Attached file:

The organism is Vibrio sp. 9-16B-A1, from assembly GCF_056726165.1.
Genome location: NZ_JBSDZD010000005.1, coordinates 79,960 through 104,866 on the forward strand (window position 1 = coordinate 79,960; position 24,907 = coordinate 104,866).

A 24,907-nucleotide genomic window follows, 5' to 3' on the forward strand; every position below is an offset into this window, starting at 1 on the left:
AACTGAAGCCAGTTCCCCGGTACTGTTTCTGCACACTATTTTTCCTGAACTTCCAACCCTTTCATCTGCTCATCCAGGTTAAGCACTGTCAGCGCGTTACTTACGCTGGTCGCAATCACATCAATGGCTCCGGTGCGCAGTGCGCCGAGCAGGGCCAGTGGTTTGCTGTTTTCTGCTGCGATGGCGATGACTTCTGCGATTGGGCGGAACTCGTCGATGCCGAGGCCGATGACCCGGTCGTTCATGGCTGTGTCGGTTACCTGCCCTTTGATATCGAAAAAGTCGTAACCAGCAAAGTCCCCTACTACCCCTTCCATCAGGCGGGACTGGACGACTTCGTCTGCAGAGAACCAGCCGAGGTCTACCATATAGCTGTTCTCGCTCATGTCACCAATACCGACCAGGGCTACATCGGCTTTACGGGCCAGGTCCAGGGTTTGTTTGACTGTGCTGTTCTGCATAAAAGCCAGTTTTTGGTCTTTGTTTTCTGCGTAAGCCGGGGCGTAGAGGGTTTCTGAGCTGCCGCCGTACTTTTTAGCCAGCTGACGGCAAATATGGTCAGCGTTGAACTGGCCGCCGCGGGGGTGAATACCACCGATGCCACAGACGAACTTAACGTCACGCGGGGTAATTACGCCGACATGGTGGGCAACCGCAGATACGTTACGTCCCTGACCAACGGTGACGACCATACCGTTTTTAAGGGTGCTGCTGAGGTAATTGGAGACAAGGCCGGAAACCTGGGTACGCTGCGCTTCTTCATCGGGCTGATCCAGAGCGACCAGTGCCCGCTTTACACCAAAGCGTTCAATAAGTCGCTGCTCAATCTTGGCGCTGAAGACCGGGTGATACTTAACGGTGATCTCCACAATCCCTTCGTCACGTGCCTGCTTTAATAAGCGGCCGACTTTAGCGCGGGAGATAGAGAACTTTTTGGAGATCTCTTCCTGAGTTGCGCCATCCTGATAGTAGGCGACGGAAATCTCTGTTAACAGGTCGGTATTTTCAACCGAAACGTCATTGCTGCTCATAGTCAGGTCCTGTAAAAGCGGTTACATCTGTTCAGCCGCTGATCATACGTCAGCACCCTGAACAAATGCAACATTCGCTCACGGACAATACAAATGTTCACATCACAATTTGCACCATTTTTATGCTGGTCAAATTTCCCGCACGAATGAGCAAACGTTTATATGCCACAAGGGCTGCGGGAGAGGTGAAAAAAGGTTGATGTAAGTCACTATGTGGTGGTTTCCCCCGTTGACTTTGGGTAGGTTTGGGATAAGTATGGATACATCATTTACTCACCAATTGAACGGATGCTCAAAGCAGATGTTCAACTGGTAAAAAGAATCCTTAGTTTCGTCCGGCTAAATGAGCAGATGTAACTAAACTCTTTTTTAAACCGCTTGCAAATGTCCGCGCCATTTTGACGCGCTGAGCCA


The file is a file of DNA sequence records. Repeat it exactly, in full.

The organism is Vibrio sp. 9-16B-A1, from assembly GCF_056726165.1.
Genome location: NZ_JBSDZD010000005.1, coordinates 79,960 through 104,866 on the forward strand (window position 1 = coordinate 79,960; position 24,907 = coordinate 104,866).

A 24,907-nucleotide genomic window follows, 5' to 3' on the forward strand; every position below is an offset into this window, starting at 1 on the left:
AACTGAAGCCAGTTCCCCGGTACTGTTTCTGCACACTATTTTTCCTGAACTTCCAACCCTTTCATCTGCTCATCCAGGTTAAGCACTGTCAGCGCGTTACTTACGCTGGTCGCAATCACATCAATGGCTCCGGTGCGCAGTGCGCCGAGCAGGGCCAGTGGTTTGCTGTTTTCTGCTGCGATGGCGATGACTTCTGCGATTGGGCGGAACTCGTCGATGCCGAGGCCGATGACCCGGTCGTTCATGGCTGTGTCGGTTACCTGCCCTTTGATATCGAAAAAGTCGTAACCAGCAAAGTCCCCTACTACCCCTTCCATCAGGCGGGACTGGACGACTTCGTCTGCAGAGAACCAGCCGAGGTCTACCATATAGCTGTTCTCGCTCATGTCACCAATACCGACCAGGGCTACATCGGCTTTACGGGCCAGGTCCAGGGTTTGTTTGACTGTGCTGTTCTGCATAAAAGCCAGTTTTTGGTCTTTGTTTTCTGCGTAAGCCGGGGCGTAGAGGGTTTCTGAGCTGCCGCCGTACTTTTTAGCCAGCTGACGGCAAATATGGTCAGCGTTGAACTGGCCGCCGCGGGGGTGAATACCACCGATGCCACAGACGAACTTAACGTCACGCGGGGTAATTACGCCGACATGGTGGGCAACCGCAGATACGTTACGTCCCTGACCAACGGTGACGACCATACCGTTTTTAAGGGTGCTGCTGAGGTAATTGGAGACAAGGCCGGAAACCTGGGTACGCTGCGCTTCTTCATCGGGCTGATCCAGAGCGACCAGTGCCCGCTTTACACCAAAGCGTTCAATAAGTCGCTGCTCAATCTTGGCGCTGAAGACCGGGTGATACTTAACGGTGATCTCCACAATCCCTTCGTCACGTGCCTGCTTTAATAAGCGGCCGACTTTAGCGCGGGAGATAGAGAACTTTTTGGAGATCTCTTCCTGAGTTGCGCCATCCTGATAGTAGGCGACGGAAATCTCTGTTAACAGGTCGGTATTTTCAACCGAAACGTCATTGCTGCTCATAGTCAGGTCCTGTAAAAGCGGTTACATCTGTTCAGCCGCTGATCATACGTCAGCACCCTGAACAAATGCAACATTCGCTCACGGACAATACAAATGTTCACATCACAATTTGCACCATTTTTATGCTGGTCAAATTTCCCGCACGAATGAGCAAACGTTTATATGCCACAAGGGCTGCGGGAGAGGTGAAAAAAGGTTGATGTAAGTCACTATGTGGTGGTTTCCCCCGTTGACTTTGGGTAGGTTTGGGATAAGTATGGATACATCATTTACTCACCAATTGAACGGATGCTCAAAGCAGATGTTCAACTGGTAAAAAGAATCCTTAGTTTCGTCCGGCTAAATGAGCAGATGTAACTAAACTCTTTTTTAAACCGCTTGCAAATGTCCGCGCCATTTTGACGCGCTGAGCCA